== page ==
Saudi Arabia develops 13 new renewable energy projects to achieve carbon neutrality
A long row of solar collectors soak up the midday sun at the solar power generation system in the high desert near the Four Corners junction of the Barstow-Bakersfield Freeway and Highway 395 in California.
The Saudi kingdom is currently developing thirteen new renewable energy projects, with the goal of achieving carbon neutrality by 2060.
The thirteen Saudi-funded projects have an estimated capacity of 11.3 gigawatts. They aim to reduce the country’s annual carbon emissions by around 20 million tonnes.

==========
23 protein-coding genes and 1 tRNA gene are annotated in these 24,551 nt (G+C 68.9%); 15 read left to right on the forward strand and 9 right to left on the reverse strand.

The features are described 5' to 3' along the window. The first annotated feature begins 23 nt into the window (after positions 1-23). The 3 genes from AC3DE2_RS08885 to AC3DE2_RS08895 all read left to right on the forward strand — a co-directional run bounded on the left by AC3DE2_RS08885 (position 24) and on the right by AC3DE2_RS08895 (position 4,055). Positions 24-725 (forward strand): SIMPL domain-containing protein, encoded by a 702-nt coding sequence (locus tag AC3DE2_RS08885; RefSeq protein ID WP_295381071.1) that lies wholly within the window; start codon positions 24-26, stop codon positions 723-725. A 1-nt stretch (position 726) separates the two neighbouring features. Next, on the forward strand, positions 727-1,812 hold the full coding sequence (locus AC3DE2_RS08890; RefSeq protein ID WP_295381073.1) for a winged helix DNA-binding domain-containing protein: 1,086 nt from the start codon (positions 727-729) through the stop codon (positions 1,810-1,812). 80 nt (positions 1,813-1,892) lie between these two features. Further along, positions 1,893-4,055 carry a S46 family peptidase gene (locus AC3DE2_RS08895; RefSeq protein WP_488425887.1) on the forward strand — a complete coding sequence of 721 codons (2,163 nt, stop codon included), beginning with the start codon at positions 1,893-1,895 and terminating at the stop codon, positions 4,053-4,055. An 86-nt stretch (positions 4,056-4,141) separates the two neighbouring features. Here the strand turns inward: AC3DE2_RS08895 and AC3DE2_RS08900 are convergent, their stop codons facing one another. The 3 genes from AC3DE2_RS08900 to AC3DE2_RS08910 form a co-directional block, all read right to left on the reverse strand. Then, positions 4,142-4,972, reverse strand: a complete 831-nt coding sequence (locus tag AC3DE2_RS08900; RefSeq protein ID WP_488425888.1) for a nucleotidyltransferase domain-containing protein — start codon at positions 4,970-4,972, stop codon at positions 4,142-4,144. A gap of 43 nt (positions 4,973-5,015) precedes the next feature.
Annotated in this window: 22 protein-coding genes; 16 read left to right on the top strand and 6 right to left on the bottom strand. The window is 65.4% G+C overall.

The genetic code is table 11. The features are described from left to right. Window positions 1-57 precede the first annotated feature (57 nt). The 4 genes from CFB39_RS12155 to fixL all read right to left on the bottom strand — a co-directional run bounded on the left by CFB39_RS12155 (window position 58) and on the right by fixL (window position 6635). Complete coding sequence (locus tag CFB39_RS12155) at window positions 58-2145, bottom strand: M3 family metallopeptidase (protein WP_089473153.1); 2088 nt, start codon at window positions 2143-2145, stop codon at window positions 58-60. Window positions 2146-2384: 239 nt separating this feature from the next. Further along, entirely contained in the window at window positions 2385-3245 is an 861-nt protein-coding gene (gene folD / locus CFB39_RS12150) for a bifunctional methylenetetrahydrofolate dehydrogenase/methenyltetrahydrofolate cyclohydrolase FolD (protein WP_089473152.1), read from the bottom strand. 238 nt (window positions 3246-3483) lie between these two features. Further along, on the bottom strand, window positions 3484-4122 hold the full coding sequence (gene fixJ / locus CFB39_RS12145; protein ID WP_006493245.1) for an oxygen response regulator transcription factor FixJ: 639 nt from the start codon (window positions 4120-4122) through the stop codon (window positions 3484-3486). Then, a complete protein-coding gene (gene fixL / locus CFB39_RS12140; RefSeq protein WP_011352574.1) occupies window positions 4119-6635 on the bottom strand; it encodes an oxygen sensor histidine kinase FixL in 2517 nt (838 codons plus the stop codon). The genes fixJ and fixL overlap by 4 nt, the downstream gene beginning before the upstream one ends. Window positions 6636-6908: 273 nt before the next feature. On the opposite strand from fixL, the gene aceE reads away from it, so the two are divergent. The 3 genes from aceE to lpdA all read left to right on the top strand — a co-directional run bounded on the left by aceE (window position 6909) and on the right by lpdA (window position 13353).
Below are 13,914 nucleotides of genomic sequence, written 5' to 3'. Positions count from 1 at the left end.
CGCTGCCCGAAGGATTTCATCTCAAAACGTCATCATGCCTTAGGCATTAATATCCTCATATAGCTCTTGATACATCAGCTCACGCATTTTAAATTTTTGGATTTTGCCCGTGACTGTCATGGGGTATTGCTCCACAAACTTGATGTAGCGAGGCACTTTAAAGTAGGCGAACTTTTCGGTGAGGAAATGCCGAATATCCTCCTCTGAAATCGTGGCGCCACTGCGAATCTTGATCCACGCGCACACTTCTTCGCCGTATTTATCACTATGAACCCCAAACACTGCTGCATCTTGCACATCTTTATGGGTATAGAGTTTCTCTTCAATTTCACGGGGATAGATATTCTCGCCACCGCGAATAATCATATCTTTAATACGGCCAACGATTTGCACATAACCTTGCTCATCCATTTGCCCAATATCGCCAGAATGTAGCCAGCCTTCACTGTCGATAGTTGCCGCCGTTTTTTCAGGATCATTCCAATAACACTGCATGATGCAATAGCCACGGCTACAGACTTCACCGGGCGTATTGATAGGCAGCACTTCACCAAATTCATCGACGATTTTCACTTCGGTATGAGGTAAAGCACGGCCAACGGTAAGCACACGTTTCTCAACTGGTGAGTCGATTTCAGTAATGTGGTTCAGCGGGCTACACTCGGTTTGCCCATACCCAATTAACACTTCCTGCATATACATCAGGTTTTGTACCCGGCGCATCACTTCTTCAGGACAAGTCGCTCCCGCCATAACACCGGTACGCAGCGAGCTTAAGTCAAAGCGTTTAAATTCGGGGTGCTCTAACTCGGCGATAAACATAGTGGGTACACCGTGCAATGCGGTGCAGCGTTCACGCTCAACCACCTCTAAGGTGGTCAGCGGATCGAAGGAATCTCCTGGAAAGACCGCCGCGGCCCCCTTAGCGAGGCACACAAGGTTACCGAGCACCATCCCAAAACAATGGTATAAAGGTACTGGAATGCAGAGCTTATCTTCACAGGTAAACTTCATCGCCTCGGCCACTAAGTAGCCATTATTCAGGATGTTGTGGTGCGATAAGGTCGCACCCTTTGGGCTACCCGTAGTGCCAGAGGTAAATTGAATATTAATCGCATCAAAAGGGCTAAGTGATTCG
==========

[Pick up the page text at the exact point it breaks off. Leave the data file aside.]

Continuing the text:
The project seems to be on the right track, as in the last year alone Saudi Arabia managed to reduce its emissions by around one million tonnes of carbon.
These initiatives are part of the country’s commitment to produce 50% of its electricity from renewable sources by 2030.
Become carbon neutral
In its drive to achieve carbon neutrality, the Saudi government has partnered with Aramco to create a carbon capture and storage center.
The new facility will be located on the east coast of Saudi Arabia in Jubail and will be able to safely store up to 9 million tonnes of carbon dioxide per year by 2027. The storage facility will benefit Aramco, which plans to store around six million tonnes. of its own CO2 emissions in the capture and storage unit, but also of other companies since three million tonnes can be hosted by other companies.